By working with specialist organizations to create awareness of the consequences of death caused by road crashes, Pauline has sought to create something positive out of tragedy. Joe’s family and friends have raised money for a number of charities and a chorister’s award has been set up at the Metropolitan Cathedral where Joe himself had been a chorister. This very afternoon there was to be a presentation at The Walton Centre in Joe’s memory. But she was hurting so much I could feel the strength of it in the very atoms of the room, and so I did the only thing I know to do, that could help. I recorded her breadth of her emotions.
I hope this image of Pauline, unplanned, raw and real, is intended, shows how terrible bereavement is - that it does not just happen in war, but here, in our safe modern world.
Every day, mothers, and fathers, like her are being bereaved unexpectedly. Some stories make the news, others, like the murder of Rhys Jones, spark off the public’s consciousness, and yet more get a brief mention, then trickle away quickly from the public eye, leaving the bereft family adrift in a world that for them has changed forever. The best they can do is to allow their suffering to make them better, more caring people. Because sudden death is negative. It is destructive. The future has to balance this sorrow. It has to heal and mend to create something whole. But this whole will never be the same again. Never. Again.
Look at Joe’s Mum and imagine.
Wednesday, 21 January 2009
Linda came to me via a convoluted path. For 19 years I have been driving past the Buddleia Building, so named by locals due to the tenacity with which this plant had rooted itself in between the bricks of the neglected structure. Scrawny, unhealthy, but somehow alive, it echoed the contents of the cavernous Victorian warehouse with its piles of old furniture, quasi antiques, books and scores of dilapidated pianos decomposing into the fabric. Luckily the bricks of the building were so hard baked that all the neglect, woodworm, and buddleias in the world could not fell it.
Then it was finally emptied over a period of several weeks and I dropped by to film one of the clearers beside a hanging rope. Such was the power of his face that I cropped the rope out of the final photo in order to focus on him. But the rope stayed in my conscious and played mind games; swinging through my conscious like a breeze skipping off the Mersey.
When I visited The Buddleia Building in its new life as The Contemporary Urban Centre a few weeks ago, I was moved to discover the same rope hanging from the ceiling. It was sunny, a crisp, autumnal day, and the clear blue of the Liverpool skies trickled into the building, quickly absorbed by its dark brick walls. There were a number of interesting exhibitions on the different floors and I trekked around, fascinated.
At one point I stepped on a rotten floorboard and was startled when out of nowhere Linda appeared. Her first words were “I must do something about that” and off she went, speaking through a walkie-talkie, only to meet me again on the floor below, and then on each floor after. Cheerful, helpful, a bounce in her step, by the time I arrived back at the ground floor, I really knew I had to take her photo and luckily she agreed.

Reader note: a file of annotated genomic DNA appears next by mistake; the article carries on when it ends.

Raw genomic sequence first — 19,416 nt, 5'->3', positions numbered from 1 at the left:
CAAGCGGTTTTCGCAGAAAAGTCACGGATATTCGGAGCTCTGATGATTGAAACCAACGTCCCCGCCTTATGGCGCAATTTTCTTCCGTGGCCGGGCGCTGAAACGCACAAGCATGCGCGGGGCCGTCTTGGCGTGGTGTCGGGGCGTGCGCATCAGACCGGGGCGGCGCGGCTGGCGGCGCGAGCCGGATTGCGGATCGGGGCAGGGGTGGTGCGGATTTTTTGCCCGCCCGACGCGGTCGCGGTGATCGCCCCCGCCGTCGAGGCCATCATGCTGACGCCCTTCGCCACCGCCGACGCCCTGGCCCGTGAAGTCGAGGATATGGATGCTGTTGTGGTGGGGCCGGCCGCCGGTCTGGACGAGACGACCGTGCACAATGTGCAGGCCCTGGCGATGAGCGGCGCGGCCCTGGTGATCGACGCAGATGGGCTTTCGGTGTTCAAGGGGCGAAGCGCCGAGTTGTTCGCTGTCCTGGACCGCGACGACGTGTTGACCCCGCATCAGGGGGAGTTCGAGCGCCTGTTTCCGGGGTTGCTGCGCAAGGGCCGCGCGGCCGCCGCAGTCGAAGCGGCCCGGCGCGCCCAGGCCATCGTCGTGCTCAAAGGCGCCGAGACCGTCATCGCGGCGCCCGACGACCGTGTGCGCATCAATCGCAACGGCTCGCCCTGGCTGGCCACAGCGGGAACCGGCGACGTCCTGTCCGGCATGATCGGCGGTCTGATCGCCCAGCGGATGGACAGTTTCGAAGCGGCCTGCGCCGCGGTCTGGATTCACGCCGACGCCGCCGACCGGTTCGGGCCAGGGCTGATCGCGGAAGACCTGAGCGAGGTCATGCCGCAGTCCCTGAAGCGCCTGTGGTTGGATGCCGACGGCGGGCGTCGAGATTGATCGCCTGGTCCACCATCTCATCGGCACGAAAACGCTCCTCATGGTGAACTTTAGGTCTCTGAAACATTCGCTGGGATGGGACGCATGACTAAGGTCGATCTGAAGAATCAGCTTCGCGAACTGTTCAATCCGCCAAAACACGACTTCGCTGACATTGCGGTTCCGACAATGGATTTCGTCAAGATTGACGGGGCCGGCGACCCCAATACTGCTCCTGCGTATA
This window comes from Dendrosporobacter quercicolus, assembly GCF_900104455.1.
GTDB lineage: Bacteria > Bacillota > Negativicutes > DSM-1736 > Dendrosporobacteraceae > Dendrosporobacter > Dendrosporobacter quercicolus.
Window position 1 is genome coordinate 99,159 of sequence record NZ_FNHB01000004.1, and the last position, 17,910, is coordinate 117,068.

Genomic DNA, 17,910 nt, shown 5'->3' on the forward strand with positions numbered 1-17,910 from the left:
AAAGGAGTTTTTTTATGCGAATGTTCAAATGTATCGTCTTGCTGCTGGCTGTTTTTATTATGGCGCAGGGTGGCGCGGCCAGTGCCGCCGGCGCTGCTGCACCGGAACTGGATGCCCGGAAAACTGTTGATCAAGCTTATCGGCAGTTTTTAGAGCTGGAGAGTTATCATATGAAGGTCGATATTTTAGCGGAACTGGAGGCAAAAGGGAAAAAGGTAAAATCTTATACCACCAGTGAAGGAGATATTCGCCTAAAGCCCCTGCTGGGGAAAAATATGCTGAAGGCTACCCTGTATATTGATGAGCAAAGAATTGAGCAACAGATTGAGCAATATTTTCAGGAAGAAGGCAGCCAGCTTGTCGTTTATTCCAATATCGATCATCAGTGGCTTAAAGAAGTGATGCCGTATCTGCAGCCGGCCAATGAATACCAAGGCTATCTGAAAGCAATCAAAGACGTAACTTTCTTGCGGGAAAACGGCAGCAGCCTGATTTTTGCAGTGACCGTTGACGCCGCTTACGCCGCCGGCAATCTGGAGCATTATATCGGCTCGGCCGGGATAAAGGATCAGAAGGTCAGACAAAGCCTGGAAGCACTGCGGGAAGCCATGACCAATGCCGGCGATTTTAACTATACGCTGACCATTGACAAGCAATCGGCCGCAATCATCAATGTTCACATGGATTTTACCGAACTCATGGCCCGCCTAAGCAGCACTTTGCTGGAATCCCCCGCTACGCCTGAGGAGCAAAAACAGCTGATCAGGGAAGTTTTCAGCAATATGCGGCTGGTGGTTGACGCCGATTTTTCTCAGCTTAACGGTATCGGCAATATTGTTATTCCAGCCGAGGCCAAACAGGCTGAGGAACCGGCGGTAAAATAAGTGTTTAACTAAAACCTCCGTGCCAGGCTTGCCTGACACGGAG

Linda is the Community Development Manager of The Contemporary Urban Centre and it is really a very special place. Its aim is to give people who otherwise would not have that opportunity, a chance to work. Ex-drug addicts, homeless, and socially excluded people, or indeed anyone who is marginalised by today’s society. The result is a vibrant environment, with staff, positive and friendly, clearly happy to be there.
Certainly Linda feels this way. Fleeing with her two girls from an abusive drug-dependant partner in Darlington, she ended up in Liverpool by randomly placing a pin in the map of the yellow pages. While working as a cleaner in a hostel for homeless and drug addicts, she saw a poster hanging on its wall offering training working with the same. She applied, was accepted and has never looked back. Over the course of six years she was worked her way up to her current position, driven by a desire of a better future for her children. In her words, “a world where there is no fighting or bickering, where everyone can get along, that’s what I love”.
Linda told me this and then I took her photo beside the rope, in the atmospheric October light. Behind her, through the large warehouse windows, the defining skyline of Liverpool confronted us, a piece of spectacular and evocative artwork, with its focal point, the Anglican cathedral. Linda’s face is as powerful and as full of emotion as the clearer two years before. In some ways the rope tells parts of her story, but like the clearer, I settled on this image, without any props.
I told you the path was convoluted and I am sorry you have not seen the rope. Perhaps the best thing would be to make a visit there yourself.
Contemporary Urban Centre - North West
41-51 Greenland Street,
Liverpool L1 0BS
0151 708 3510
I have finally decided to do a photo blog after being told a million times I should. Last year I published my first book "People in Liverpool" and it received really good reviews across the board. Phew, what a relief. It is now available in various outlets across Liverpool, including directly from me on my website, www.stephaniedeleng.co.uk
Hopefully this book will be followed in due course by a sequel, and this time it is intended to have little stories with it. As a tester I have been publishing some of these through LiverpoolConfidential.com under the section local stuff/still lives, but I thought I would put my own versions of these stories on this blog. The first one follows.
Hopefully this book will be followed in due course by a sequel, and this time it is intended to have little stories with it. As a tester I have been publishing some of these through LiverpoolConfidential.com under the section local stuff/still lives, but I thought I would put my own versions of these stories on this blog. The first one follows.